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Naturalization and Citizenship

British immigrants to Pennsylvania were already citizens because Pennsylvania was a British colony. Others gave an oath of allegiance soon after they arrived. For early lists of oaths of allegiance, see Pennsylvania German Pioneers by Strassburger and Hinke. Other good sources of early naturalization records include:

Naturalization Lists, 1740-1773, Pennsylvania Supreme Court. These records can be viewed as part of the Pennsylania Archives series 2, vol. 2, as well as through the LDS FHL (film 1032845 item 5-7).

Naturalizations of Foreign Protestants in the American and West Indian Colonies (Pursuant to statute 13 George 11, c.7), M. S. Giusepi, ed. FHL call number 973 W5g; film 908978 item 1.

The General Assembly of Pennsylvania required oaths of allegiance during and shortly after the Revolutionary War period.

See "Names of Persons who Took the Oath of Allegiance to the State of Pennsylvania Between the years 1776 and 1794" found in the Pennsylvania Archives, series 2, v. 3, p. 1-86. FHL book call number 974.8 A39p ser 2 v3 or on film 823994 item 1. Also, Names of Persons who Took the Oath of Allegiance to the State of Pennsylvania Between the Years 1777 and 1789: With a History of "Test Laws" of Pennsylvania by Thompson Westcott (1965 Balt. MD). FHL call number 974.8 P4w or film 1033632 item 7.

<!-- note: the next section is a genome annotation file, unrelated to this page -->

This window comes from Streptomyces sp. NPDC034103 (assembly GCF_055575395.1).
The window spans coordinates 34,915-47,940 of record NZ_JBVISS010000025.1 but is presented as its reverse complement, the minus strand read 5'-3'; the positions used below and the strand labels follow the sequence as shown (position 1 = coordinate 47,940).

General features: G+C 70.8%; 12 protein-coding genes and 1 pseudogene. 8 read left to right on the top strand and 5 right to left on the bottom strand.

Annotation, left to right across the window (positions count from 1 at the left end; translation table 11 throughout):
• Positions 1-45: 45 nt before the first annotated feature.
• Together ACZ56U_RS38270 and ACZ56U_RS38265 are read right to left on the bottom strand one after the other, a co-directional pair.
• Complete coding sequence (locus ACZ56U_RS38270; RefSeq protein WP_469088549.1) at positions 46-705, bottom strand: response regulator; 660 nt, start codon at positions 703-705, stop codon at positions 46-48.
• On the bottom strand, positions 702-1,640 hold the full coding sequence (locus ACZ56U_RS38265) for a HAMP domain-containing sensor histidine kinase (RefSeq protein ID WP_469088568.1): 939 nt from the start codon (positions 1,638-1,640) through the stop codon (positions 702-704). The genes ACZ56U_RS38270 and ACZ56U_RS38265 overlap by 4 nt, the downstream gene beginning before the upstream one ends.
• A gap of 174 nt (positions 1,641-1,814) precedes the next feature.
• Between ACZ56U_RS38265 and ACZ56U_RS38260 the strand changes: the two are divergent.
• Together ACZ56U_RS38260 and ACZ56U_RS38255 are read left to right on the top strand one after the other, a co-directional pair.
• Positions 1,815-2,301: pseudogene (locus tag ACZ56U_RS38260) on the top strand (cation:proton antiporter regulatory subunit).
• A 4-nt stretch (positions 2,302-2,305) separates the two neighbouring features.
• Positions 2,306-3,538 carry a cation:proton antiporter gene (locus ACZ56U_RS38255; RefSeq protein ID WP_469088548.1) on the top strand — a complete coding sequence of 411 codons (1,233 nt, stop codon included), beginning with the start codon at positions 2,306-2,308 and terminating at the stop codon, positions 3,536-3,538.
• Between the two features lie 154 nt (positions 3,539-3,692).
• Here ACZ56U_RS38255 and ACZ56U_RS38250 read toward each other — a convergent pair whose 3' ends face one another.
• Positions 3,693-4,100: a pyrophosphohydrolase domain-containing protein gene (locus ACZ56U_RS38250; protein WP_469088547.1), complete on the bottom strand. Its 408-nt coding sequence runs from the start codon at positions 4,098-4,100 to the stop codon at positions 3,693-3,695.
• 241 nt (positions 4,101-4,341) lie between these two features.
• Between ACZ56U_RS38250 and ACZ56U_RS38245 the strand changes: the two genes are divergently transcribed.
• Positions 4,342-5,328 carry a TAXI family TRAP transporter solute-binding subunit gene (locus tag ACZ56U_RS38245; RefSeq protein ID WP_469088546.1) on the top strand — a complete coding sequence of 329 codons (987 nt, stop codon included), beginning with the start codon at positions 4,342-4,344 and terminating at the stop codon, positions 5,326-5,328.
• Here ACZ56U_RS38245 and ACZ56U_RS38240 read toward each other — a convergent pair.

After this period, immigrants filed for naturalization in county courts, though many filed in city, state or federal courts too. The LDS FHL has microfilmed copies of some of these records. The court of common pleas and the court of quarter sessions has jurisdiction over the naturalization of aliens.

The Comprehensive Naturalization Law of 1906 provided for nationwide uniformity of processes and records. Jurisdication over naturalization was provided by the US District Courts. For records after 1906, see the NARA - Philadelphia Branch or the local office of Immigration and Naturalization. The LDS FHL has some microfilmed records of naturalization (for about 2/3 of PA counties).

Early Immigration - Statistics

Date Settlers
1630 - 1650 Swedes, Dutch and English arrive in Pennsylvania
1670's English, Irish and Welsh arrive - predominate the area
1680s - 1700 Germans began arriving in large numbers and settled in eastern Pennsylvania. Later they migrated to the western portion of the state, New Jersey, Maryland, and Virginia. Many Pennsylvania Germans migrated to North Carolina, Kentucky, Ohio and Illinois.
1718 Scotch-Irish come in large numbers and settle in the Cumberland Valley area and later push westward to Fayette, Greene, Westmoreland, and Allegheny counties.
1720's French Huguenot and Swiss Mennonites arrive and settle in Berks and Lancaster county

Ships Lists

More general information on Immigration, Passenger Lists, and Ships Lists follows.

There are several websites that specialize in Ship's List details. These are a few that were recommended by two of our Somerset County researchers, Pam Roper and Denny Shirer:

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This county is part of the USGenWeb Project, a non-profit genealogical resource web system, and is maintained by April Phillips and Connie Burkett with help and information provided by other volunteers.

Last Revised: December 20, 2007

Copyright The Somerset County, PAGenWeb Project.